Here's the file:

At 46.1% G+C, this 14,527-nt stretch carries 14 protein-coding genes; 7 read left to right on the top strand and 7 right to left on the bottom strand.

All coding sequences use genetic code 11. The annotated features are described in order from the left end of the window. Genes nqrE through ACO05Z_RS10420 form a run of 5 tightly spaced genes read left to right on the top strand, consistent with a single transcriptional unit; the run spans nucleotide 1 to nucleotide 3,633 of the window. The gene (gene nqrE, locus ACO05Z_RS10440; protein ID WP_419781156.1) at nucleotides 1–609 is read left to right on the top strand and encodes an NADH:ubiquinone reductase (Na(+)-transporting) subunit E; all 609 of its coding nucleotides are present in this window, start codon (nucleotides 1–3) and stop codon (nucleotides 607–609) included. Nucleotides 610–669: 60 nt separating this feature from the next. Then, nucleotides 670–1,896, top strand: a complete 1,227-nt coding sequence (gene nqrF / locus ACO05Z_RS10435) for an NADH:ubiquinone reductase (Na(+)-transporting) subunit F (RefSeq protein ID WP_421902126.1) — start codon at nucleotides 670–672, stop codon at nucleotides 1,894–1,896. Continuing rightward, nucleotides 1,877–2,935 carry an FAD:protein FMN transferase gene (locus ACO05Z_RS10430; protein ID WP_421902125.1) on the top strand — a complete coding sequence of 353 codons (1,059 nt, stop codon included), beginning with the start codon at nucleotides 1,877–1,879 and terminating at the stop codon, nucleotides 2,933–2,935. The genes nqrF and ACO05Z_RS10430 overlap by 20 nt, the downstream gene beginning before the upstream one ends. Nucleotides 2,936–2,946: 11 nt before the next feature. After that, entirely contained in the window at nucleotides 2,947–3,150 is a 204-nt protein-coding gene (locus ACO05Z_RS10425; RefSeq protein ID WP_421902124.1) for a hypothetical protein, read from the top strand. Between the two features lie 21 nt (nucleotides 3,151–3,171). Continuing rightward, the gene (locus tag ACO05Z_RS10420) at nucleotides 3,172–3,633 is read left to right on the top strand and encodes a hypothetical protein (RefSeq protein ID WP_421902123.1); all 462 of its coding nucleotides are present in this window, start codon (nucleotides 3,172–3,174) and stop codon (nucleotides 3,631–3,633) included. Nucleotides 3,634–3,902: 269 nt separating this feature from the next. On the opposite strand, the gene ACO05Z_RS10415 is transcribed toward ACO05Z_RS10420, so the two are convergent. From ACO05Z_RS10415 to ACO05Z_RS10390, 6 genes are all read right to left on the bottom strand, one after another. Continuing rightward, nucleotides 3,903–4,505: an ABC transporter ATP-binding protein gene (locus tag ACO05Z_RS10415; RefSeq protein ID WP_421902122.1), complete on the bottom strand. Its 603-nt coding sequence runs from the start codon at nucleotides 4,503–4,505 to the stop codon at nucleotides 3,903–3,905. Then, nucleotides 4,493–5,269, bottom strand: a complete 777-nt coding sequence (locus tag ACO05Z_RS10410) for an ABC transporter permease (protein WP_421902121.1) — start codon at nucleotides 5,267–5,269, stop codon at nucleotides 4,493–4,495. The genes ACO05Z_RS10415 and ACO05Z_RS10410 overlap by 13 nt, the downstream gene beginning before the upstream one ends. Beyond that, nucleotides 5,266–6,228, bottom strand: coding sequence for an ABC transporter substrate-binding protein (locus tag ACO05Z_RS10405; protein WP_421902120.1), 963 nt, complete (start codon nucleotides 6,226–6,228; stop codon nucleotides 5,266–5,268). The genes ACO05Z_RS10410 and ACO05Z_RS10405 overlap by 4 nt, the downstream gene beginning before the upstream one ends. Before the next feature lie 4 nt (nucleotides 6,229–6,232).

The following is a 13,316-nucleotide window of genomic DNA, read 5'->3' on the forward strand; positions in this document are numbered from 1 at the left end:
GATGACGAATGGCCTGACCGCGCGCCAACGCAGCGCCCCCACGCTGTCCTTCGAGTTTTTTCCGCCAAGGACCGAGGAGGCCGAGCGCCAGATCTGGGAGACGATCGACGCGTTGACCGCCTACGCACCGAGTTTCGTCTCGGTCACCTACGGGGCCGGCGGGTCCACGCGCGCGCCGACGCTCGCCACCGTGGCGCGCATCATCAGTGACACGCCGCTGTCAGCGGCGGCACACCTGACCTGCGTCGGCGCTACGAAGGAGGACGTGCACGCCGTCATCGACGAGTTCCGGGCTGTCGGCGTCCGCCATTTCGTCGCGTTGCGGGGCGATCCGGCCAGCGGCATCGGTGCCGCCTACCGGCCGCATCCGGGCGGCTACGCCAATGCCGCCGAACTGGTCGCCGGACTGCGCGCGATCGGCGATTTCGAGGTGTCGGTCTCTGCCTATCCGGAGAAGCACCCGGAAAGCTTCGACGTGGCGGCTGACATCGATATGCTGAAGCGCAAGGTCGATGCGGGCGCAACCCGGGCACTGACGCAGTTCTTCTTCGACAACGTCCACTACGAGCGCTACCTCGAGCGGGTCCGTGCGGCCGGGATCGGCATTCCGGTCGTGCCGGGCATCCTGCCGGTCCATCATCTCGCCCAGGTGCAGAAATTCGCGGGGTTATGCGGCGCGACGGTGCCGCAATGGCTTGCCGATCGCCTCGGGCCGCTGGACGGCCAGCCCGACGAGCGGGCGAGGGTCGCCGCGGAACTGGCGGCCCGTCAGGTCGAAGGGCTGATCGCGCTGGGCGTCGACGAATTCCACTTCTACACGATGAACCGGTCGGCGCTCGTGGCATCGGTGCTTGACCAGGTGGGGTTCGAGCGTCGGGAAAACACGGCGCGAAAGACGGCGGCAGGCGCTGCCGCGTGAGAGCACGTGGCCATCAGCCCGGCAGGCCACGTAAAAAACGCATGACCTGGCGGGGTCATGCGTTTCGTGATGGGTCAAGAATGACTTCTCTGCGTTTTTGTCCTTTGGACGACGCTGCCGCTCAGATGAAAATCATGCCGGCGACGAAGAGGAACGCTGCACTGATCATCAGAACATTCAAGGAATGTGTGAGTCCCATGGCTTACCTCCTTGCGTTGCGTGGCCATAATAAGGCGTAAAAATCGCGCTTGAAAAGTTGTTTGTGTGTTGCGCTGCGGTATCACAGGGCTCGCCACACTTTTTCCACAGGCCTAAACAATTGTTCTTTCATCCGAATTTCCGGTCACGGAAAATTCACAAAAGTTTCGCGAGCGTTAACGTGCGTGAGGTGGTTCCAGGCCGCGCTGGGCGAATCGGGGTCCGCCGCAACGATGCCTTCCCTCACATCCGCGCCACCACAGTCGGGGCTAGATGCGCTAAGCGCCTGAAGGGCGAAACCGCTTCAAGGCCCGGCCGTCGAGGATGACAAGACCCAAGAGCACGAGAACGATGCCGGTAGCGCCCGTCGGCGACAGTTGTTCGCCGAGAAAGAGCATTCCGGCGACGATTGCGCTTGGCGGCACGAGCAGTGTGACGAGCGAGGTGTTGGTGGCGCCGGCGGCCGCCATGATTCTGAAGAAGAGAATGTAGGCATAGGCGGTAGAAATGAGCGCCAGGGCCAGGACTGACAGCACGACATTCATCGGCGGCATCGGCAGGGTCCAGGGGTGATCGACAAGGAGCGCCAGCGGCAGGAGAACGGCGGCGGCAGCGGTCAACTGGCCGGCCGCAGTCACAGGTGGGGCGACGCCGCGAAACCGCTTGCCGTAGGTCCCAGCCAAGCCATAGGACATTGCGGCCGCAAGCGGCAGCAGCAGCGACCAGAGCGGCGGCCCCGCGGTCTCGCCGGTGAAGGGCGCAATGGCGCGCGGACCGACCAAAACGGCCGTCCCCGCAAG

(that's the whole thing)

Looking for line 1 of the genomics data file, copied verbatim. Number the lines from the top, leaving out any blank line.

At 46.1% G+C, this 14,527-nt stretch carries 14 protein-coding genes; 7 read left to right on the top strand and 7 right to left on the bottom strand.